Petraeus Faces Senate Confirmation Hearing

Gen. David Petraeus is on Capitol Hill Thursday. He's the president's nominee to lead the Central Intelligence Agency, and he faced questions Thursday from the Senate panel that must approve the nomination. NPR's Tamara Keith has been following the hearing, and she speaks to Michele Norris.

Copyright © 2011 NPR. For personal, noncommercial use only. See Terms of Use. For other uses, prior permission required.

ROBERT SIEGEL, host:

From NPR News, this is ALL THINGS CONSIDERED. I'm Robert Siegel.

MICHELE NORRIS, host:

And I'm Michele Norris.

General David Petraeus is the president's nominee to become the next director of the CIA. But at his Senate confirmation hearing today, he spent most of the time talking about his current job: commander of forces in Afghanistan. Petraeus said he stands behind President Obama's plan to pull troops out of Afghanistan, even if that happens at a faster pace than he'd advise.

NPR's Tamara Keith joins us now with more on the confirmation hearings.

Tamara, let's start with Afghanistan what did General Petraeus say about the president's troop decision?

TAMARA KEITH: Well, he was certainly given plenty of opportunities to say what he really thinks. He did say that the president didn't follow his recommendation, and that the president is choosing to pull out troops faster and more of them than he would've liked.

Let's listen to what General Petraeus said.

General DAVID PETRAEUS (Commander, Multi-National Force, Afghanistan): The ultimate decision was a more aggressive formulation, if you will, in terms of the timeline, than what we had recommended. Again, that is understandable in the sense that there are broader considerations beyond just those of a military commander.

KEITH: And as you heard, he basically deferred to the president. He said that once the president has made a decision, it is the job of the commanders on the ground to salute smartly and carry out the mission.

NORRIS: So he said that the president didn't follow the course he recommended. Did he say anything about what his recommendation to the president was?

KEITH: Oh, people certainly tried to get him to but he did not talk about any numbers in particular. He did say that military leaders would have preferred to have the surge troops, those 33,000 troops, stay longer through two fighting seasons. So that would've been through the end of 2012; the president moved that up a few months.

He did have some interesting things to say about how the decision was made. There were three meetings. After the first meeting, General Petraeus was given some homework. And he also said that there were vigorous discussions in all of these meetings.

NORRIS: Let's look to his next post. Now this was, as we said, a confirmation hearing for the general. What did senators want to know about whether he's the right person for this next post, the CIA job?

KEITH: Well, there was a big focus on the culture at the CIA. You know, General Petraeus is a celebrity general. He is very well-known. And one senator asked, you know, are you going to be able to go from General Petraeus to Mr. Petraeus, to Director Petraeus. And what she meant is that he's going into this organization where people don't call attention to themselves, and it's also an organization that's facing questions about the militarization of intelligence.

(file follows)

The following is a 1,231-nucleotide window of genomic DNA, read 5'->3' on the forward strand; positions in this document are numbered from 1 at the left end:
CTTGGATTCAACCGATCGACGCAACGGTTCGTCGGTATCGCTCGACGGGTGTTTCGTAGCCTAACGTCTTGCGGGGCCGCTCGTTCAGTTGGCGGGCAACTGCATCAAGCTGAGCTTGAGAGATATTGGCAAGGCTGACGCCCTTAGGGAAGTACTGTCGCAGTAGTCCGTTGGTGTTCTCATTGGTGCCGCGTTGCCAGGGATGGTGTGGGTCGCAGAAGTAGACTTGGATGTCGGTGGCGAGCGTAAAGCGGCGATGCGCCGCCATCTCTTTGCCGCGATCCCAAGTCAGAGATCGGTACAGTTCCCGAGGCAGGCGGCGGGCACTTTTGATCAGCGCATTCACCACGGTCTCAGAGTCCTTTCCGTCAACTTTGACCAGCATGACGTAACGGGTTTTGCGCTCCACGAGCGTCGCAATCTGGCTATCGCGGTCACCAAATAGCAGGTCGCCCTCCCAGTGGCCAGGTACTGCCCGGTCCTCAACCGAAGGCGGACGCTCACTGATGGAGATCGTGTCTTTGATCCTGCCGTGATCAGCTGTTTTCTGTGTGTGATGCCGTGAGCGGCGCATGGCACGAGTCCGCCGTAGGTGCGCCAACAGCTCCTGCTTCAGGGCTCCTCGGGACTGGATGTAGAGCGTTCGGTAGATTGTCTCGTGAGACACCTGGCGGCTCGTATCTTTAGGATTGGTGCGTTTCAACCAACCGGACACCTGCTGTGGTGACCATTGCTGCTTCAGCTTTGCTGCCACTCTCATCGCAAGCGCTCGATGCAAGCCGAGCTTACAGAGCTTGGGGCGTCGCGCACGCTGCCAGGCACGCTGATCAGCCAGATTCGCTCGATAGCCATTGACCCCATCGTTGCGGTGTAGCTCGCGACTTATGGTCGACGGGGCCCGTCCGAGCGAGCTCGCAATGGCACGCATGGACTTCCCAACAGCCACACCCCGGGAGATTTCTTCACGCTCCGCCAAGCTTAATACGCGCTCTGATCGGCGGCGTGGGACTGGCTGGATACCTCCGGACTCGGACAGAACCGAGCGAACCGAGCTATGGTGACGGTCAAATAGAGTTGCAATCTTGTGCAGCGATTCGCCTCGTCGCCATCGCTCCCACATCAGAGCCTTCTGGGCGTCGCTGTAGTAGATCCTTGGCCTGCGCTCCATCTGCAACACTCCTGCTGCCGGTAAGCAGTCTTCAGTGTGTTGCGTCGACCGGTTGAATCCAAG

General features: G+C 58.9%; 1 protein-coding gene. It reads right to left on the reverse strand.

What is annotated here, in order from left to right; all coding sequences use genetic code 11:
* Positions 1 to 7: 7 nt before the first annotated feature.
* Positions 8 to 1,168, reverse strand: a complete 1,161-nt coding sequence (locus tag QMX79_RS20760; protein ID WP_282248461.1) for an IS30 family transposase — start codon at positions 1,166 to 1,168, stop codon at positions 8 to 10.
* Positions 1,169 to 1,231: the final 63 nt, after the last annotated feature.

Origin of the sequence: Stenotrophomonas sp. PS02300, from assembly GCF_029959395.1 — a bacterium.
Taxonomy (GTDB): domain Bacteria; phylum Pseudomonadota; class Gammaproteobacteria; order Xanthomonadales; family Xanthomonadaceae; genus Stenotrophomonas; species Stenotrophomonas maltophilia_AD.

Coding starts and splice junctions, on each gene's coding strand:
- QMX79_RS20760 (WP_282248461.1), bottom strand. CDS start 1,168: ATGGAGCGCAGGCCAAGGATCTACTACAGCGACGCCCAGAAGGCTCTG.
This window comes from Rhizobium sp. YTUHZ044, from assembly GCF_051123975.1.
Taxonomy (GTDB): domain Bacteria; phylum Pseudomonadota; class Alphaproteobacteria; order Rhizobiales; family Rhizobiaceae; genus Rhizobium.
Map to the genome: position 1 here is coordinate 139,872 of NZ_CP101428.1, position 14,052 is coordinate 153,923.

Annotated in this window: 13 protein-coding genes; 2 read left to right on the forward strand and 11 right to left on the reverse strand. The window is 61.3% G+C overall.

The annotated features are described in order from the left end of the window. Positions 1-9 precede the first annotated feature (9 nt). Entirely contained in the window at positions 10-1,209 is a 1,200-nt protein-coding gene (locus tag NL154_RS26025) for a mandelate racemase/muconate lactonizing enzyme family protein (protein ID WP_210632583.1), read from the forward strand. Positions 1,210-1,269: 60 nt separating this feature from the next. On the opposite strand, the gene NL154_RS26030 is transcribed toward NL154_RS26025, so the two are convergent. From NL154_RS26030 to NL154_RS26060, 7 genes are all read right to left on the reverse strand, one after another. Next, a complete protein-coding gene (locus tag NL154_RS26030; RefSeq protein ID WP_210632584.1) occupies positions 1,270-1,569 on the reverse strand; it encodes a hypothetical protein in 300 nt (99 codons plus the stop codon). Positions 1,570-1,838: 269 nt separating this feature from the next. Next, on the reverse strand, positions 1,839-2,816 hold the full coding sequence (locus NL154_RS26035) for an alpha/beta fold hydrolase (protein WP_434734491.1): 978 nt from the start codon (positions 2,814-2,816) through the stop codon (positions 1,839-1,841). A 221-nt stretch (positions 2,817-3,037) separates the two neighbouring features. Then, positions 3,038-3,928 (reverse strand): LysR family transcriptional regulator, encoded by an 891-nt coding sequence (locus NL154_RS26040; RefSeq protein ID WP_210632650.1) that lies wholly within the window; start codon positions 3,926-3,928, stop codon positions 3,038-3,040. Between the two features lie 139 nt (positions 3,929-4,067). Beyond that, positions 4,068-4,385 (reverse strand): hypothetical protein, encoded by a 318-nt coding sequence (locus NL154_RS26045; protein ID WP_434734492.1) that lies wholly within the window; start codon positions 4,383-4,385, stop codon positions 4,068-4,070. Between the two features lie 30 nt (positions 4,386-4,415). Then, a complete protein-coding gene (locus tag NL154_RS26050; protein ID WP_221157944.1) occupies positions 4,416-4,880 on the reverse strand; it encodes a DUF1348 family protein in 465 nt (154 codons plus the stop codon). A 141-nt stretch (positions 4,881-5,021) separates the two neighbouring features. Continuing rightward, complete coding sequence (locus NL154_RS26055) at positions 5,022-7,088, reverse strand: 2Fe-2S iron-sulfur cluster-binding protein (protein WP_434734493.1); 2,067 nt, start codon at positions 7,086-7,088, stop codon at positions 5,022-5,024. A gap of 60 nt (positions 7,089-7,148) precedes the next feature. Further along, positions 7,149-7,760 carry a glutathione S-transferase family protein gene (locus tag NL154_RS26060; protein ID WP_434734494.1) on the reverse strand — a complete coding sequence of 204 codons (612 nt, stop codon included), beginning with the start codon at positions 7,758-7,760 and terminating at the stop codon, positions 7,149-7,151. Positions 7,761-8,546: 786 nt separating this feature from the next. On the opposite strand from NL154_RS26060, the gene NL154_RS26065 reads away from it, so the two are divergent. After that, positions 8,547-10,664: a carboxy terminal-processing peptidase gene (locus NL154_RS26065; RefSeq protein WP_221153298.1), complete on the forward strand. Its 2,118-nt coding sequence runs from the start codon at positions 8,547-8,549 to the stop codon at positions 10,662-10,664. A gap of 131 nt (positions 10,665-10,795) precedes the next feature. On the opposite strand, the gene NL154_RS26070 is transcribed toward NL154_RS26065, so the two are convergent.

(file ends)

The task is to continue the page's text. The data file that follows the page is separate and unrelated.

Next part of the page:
General Petraeus said he will be retiring from the military if confirmed for this job, and he'll wear a suit not a uniform.

KEITH: And, Tamara, I wanted to pick up on something you just said about intelligence being militarized. One of the big areas the CIA will have to weigh in on is Afghanistan. But as the new boss at CIA, he will be a former commander. And it has to go to the question that he was just asked, or that you just referred to, will that be a problem, a challenge for him?

KEITH: Well, and he saw that question coming. He actually tried to head it off in his opening statement. Basically yes, CIA analysts have been skeptical of the progress in this war and General Petraeus is the architect of this counterinsurgency strategy, now being used in Afghanistan. He saw it coming and he said he will be able to take that criticism.

Gen. PETRAEUS: Clearly, I have views efforts in which I've been engaged. I've shared them in the past with the agency's analysts and I'll do so in the future. However, if confirmed, when I am in the Situation Room with the president, I will strive to present the agency position.

NORRIS: And just quickly, I've got to let you go. But prospects for his confirmation look likely?

KEITH: Very good prospects. A number of senators said they look forward to voting for him.

NORRIS: That's NPR's Tamara Keith. Tamura, thank you so much.

KEITH: Thank you.

Copyright © 2011 NPR. All rights reserved. No quotes from the materials contained herein may be used in any media without attribution to NPR. This transcript is provided for personal, noncommercial use only, pursuant to our Terms of Use. Any other use requires NPR's prior permission. Visit our permissions page for further information.

NPR transcripts are created on a rush deadline by a contractor for NPR, and accuracy and availability may vary. This text may not be in its final form and may be updated or revised in the future. Please be aware that the authoritative record of NPR's programming is the audio.

Comments

 

Please keep your community civil. All comments must follow the NPR.org Community rules and terms of use, and will be moderated prior to posting. NPR reserves the right to use the comments we receive, in whole or in part, and to use the commenter's name and location, in any medium. See also the Terms of Use, Privacy Policy and Community FAQ.